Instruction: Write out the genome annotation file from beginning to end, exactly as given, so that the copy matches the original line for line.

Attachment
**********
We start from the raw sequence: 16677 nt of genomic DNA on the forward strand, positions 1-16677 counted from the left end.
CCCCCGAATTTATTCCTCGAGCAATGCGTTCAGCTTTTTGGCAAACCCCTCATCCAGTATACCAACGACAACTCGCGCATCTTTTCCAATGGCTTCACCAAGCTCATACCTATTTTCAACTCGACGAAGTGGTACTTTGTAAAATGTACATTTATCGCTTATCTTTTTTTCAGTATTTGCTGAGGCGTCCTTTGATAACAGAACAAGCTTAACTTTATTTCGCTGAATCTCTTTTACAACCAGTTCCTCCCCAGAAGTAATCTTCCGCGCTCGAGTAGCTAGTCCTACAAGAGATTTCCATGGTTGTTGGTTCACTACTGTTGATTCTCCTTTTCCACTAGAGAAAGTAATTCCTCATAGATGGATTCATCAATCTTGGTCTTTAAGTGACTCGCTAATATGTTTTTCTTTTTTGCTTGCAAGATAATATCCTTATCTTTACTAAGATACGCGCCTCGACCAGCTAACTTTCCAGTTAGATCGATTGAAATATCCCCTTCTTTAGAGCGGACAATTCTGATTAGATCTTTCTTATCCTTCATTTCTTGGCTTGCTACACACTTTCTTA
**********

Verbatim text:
We start from the raw sequence: 16677 nt of genomic DNA on the forward strand, positions 1-16677 counted from the left end.
CCCCCGAATTTATTCCTCGAGCAATGCGTTCAGCTTTTTGGCAAACCCCTCATCCAGTATACCAACGACAACTCGCGCATCTTTTCCAATGGCTTCACCAAGCTCATACCTATTTTCAACTCGACGAAGTGGTACTTTGTAAAATGTACATTTATCGCTTATCTTTTTTTCAGTATTTGCTGAGGCGTCCTTTGATAACAGAACAAGCTTAACTTTATTTCGCTGAATCTCTTTTACAACCAGTTCCTCCCCAGAAGTAATCTTCCGCGCTCGAGTAGCTAGTCCTACAAGAGATTTCCATGGTTGTTGGTTCACTACTGTTGATTCTCCTTTTCCACTAGAGAAAGTAATTCCTCATAGATGGATTCATCAATCTTGGTCTTTAAGTGACTCGCTAATATGTTTTTCTTTTTTGCTTGCAAGATAATATCCTTATCTTTACTAAGATACGCGCCTCGACCAGCTAACTTTCCAGTTAGATCGATTGAAATATCCCCTTCTTTAGAGCGGACAATTCTGATTAGATCTTTCTTATCCTTCATTTCTTGGCTTGCTACACACTTTCTTA